October was a busy month for homebuyers, as theNational Association of Realtors (NAR) reports its Pending Home Sales Index rose 5.2 percent in the month and was up 13.2 percent over October 2011.
Pending sales reflect contracts that have been signed but not yet closed. Normally it takes 30 to 60 days for a residential real estate transaction to close, so the Pending Home Sales Index is an indicator of what may be in the pipeline.
Actual sales may be lower than pending sales, since some deals fall through. In many cases the prospective buyer is unable to qualify for a loan or the property fails to appraise for the sale price. Even so, Realtors see the latest numbers as a very good sign.
"We've had very good housing affordability conditions for quite some time, but we're seeing more impact now from steady job creation, and rising consumer confidence about home buying now that home prices have clearly turned positive," said Lawrence Yun, NAR chief economist. “Outside of a few spikes during the tax credit period, pending home sales are at the highest level since March 2007 when the index also reached 104.8. On a year-over-year basis, pending home sales have risen for 18 consecutive months.”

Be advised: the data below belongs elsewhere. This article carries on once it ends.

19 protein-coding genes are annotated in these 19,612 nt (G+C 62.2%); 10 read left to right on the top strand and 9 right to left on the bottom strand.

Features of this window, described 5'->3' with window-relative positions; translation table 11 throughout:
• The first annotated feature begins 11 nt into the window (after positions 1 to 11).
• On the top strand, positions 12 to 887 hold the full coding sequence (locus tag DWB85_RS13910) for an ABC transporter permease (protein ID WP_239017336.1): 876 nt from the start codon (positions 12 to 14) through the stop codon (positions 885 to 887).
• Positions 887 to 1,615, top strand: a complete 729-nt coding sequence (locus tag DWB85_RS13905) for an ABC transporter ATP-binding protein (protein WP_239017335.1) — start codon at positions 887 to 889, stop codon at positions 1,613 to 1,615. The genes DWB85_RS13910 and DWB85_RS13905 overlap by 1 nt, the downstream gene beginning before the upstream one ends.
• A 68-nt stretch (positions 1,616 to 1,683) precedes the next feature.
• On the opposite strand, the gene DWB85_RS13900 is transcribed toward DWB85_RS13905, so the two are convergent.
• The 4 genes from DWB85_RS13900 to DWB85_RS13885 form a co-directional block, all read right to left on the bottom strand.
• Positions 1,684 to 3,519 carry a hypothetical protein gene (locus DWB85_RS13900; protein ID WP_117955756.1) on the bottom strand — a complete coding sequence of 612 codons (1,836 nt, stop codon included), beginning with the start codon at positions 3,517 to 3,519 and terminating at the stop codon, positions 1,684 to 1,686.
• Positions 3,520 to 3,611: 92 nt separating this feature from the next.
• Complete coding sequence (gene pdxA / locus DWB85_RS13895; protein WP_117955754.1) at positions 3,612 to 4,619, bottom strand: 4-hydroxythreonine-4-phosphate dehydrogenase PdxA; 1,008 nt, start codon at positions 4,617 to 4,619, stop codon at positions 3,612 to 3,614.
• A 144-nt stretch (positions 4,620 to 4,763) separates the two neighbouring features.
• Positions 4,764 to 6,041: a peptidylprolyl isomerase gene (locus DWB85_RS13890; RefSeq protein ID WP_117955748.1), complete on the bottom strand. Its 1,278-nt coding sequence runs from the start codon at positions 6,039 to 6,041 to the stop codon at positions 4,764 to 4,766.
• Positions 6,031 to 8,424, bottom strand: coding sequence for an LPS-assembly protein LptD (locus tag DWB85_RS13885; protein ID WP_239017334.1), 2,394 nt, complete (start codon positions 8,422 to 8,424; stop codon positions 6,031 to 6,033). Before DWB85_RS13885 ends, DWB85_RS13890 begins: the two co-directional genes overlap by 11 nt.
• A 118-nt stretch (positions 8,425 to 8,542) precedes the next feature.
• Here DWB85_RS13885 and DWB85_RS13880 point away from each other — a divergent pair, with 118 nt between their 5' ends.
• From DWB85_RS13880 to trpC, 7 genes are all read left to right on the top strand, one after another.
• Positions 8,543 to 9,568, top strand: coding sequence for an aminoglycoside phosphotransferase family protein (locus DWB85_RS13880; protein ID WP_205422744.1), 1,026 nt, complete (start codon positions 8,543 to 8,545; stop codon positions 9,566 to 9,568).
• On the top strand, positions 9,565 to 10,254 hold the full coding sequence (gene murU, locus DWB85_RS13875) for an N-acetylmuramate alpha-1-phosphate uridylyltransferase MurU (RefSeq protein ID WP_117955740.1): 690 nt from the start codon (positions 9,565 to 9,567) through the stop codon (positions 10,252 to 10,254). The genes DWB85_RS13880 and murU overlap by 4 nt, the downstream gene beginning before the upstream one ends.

Pending sales were particularly strong in the Midwest and the South was active as well. Sales were off a bit in the Northeast and West.
"The Northeast saw some impact from Hurricane Sandy, but limited inventory in the West is keeping a lid on the market. All regions are up from a year ago, with double-digit gains in every region but the West," Yun said.
Pending sales in the Northeast slipped 0.1 percent to 79.2 in October but were 13.3 percent above a year ago. In the Midwest, the index jumped 15.6 percent to 104.4 in October and is 20.0 percent above October 2011.
Pending home sales in the South rose 5.5 percent to an index of 117.3 in October and are 17.4 percent higher than a year ago. In the West, the index declined 1.1 percent in October to 105.7, but is 0.9 percent above October 2011.